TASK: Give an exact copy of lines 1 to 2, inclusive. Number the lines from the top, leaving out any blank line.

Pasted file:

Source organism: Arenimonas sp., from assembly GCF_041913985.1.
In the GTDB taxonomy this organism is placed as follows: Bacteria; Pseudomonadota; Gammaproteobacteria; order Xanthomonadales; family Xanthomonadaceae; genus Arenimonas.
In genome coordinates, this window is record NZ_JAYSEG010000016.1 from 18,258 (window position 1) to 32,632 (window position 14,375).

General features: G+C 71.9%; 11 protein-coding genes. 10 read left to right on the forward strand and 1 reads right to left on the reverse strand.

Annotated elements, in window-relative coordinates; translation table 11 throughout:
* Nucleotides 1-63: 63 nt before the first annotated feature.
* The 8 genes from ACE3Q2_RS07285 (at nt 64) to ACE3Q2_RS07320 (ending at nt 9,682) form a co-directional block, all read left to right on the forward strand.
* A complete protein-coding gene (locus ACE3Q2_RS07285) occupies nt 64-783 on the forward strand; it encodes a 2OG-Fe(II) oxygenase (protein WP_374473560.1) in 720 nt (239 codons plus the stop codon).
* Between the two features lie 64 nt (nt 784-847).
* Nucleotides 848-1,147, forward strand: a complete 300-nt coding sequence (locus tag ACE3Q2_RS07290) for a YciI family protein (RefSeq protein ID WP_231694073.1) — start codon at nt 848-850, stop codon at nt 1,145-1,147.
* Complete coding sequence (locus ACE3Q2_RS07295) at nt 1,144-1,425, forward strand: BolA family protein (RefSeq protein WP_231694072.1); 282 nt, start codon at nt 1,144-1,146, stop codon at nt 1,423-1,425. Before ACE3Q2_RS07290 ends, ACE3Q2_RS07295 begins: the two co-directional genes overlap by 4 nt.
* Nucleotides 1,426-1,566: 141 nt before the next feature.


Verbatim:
Source organism: Arenimonas sp., from assembly GCF_041913985.1.
In the GTDB taxonomy this organism is placed as follows: Bacteria; Pseudomonadota; Gammaproteobacteria; order Xanthomonadales; family Xanthomonadaceae; genus Arenimonas.